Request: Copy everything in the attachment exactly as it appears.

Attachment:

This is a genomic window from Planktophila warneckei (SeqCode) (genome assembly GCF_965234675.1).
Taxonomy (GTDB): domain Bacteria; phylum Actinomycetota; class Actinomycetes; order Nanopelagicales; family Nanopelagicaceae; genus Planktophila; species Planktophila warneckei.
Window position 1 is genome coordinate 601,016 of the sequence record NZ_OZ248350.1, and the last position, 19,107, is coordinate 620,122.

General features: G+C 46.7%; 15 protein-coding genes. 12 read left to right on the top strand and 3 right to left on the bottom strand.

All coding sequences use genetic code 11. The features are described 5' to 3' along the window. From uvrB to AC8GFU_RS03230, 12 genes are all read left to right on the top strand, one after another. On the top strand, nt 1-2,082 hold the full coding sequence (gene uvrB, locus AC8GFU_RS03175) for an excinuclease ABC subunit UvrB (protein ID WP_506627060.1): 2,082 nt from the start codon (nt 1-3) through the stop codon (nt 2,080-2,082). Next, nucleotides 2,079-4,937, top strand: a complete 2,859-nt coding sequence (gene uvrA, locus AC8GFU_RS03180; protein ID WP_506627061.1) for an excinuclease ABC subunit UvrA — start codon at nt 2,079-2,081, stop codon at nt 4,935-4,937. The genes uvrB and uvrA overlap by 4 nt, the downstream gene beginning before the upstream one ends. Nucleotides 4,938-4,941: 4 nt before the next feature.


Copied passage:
This is a genomic window from Planktophila warneckei (SeqCode) (genome assembly GCF_965234675.1).
Taxonomy (GTDB): domain Bacteria; phylum Actinomycetota; class Actinomycetes; order Nanopelagicales; family Nanopelagicaceae; genus Planktophila; species Planktophila warneckei.
Window position 1 is genome coordinate 601,016 of the sequence record NZ_OZ248350.1, and the last position, 19,107, is coordinate 620,122.

General features: G+C 46.7%; 15 protein-coding genes. 12 read left to right on the top strand and 3 right to left on the bottom strand.

All coding sequences use genetic code 11. The features are described 5' to 3' along the window. From uvrB to AC8GFU_RS03230, 12 genes are all read left to right on the top strand, one after another. On the top strand, nt 1-2,082 hold the full coding sequence (gene uvrB, locus AC8GFU_RS03175) for an excinuclease ABC subunit UvrB (protein ID WP_506627060.1): 2,082 nt from the start codon (nt 1-3) through the stop codon (nt 2,080-2,082). Next, nucleotides 2,079-4,937, top strand: a complete 2,859-nt coding sequence (gene uvrA, locus AC8GFU_RS03180; protein ID WP_506627061.1) for an excinuclease ABC subunit UvrA — start codon at nt 2,079-2,081, stop codon at nt 4,935-4,937. The genes uvrB and uvrA overlap by 4 nt, the downstream gene beginning before the upstream one ends. Nucleotides 4,938-4,941: 4 nt before the next feature.